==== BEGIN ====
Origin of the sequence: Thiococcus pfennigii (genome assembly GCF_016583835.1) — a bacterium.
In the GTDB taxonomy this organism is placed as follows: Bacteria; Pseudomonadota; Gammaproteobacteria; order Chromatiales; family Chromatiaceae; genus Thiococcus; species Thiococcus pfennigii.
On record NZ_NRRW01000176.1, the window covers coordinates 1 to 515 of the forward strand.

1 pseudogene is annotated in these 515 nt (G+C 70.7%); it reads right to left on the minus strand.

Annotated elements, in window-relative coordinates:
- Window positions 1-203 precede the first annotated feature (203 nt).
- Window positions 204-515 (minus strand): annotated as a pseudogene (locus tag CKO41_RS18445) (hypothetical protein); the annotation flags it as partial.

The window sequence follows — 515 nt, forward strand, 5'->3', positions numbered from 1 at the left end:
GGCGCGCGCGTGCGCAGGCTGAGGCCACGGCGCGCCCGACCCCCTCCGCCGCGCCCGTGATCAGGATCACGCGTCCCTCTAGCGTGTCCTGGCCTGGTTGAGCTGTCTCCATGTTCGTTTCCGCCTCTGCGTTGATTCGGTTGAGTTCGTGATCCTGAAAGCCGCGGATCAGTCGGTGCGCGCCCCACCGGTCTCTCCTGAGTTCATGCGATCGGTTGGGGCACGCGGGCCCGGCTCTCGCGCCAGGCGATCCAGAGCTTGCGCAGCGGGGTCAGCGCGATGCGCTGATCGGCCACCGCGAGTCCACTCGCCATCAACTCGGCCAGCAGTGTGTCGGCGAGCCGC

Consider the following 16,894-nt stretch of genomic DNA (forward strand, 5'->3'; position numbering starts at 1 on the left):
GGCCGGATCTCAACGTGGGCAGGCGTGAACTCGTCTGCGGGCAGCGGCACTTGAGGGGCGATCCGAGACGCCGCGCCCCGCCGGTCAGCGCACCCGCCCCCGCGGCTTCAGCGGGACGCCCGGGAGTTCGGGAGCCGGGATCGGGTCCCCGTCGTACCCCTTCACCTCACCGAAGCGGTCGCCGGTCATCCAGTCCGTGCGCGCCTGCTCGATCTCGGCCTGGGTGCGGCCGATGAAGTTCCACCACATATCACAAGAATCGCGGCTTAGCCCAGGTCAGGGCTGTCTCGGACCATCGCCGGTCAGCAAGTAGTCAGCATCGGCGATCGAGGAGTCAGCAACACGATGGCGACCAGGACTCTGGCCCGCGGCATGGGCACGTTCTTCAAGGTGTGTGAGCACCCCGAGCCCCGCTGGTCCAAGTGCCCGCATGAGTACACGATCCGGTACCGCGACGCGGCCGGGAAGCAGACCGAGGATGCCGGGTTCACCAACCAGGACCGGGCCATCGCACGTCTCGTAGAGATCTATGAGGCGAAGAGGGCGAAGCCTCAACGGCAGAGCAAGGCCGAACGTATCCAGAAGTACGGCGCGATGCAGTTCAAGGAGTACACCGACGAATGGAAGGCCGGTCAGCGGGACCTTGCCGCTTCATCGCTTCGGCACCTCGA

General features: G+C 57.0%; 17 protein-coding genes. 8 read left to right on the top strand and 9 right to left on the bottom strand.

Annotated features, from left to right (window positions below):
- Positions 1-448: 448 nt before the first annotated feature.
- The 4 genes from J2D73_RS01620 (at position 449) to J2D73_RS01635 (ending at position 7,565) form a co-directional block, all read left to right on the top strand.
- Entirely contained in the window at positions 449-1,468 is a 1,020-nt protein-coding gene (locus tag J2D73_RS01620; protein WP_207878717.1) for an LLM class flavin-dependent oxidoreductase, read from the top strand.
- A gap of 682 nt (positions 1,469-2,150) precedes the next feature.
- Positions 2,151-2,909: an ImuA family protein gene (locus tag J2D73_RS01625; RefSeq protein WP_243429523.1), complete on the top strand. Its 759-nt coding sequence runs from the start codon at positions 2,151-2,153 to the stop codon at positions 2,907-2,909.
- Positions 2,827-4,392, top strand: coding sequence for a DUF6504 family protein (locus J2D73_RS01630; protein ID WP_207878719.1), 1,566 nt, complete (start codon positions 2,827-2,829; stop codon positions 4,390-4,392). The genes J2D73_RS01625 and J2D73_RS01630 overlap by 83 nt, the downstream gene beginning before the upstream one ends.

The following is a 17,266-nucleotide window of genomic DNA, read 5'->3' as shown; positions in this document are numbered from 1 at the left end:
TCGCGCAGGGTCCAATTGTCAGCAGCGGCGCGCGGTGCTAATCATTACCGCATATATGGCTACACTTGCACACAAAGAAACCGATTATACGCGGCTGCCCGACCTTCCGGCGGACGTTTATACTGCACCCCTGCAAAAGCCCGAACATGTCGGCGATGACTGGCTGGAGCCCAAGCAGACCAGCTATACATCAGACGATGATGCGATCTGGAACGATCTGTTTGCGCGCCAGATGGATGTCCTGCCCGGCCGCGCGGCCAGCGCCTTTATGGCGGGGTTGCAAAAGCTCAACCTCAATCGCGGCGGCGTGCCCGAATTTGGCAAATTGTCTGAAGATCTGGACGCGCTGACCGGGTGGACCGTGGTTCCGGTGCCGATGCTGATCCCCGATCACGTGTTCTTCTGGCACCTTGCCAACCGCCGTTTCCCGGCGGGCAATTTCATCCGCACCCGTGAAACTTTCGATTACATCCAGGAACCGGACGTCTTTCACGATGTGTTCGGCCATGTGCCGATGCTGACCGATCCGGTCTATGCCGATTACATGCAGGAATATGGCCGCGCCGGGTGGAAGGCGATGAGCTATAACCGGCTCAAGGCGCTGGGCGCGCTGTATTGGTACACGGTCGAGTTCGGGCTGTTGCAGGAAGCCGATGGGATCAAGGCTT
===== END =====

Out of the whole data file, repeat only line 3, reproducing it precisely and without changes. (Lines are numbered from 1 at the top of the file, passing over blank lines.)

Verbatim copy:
On record NZ_NRRW01000176.1, the window covers coordinates 1 to 515 of the forward strand.